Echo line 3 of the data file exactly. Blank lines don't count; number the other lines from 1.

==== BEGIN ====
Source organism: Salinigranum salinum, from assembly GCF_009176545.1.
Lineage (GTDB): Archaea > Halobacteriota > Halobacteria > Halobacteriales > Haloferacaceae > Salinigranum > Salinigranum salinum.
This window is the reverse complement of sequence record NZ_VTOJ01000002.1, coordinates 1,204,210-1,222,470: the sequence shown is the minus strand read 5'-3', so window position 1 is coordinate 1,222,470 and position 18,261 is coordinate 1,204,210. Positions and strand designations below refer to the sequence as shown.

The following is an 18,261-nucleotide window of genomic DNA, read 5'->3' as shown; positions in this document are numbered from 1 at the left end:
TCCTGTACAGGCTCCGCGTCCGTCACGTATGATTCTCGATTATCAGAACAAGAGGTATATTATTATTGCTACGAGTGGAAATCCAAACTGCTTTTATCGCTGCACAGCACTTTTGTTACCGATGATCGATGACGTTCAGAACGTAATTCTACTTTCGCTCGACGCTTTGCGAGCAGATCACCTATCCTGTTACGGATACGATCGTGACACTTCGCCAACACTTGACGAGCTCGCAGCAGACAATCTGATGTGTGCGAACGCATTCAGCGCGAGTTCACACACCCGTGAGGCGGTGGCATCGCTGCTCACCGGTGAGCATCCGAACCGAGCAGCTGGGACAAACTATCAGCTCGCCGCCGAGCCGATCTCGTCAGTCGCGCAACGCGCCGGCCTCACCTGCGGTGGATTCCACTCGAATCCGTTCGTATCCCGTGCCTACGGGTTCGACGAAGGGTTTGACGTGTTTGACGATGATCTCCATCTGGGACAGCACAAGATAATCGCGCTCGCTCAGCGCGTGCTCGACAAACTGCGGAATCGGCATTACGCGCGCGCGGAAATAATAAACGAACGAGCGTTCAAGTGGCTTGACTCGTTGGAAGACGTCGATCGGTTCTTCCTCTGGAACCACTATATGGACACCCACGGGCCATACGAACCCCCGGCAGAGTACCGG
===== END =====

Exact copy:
This window is the reverse complement of sequence record NZ_VTOJ01000002.1, coordinates 1,204,210-1,222,470: the sequence shown is the minus strand read 5'-3', so window position 1 is coordinate 1,222,470 and position 18,261 is coordinate 1,204,210. Positions and strand designations below refer to the sequence as shown.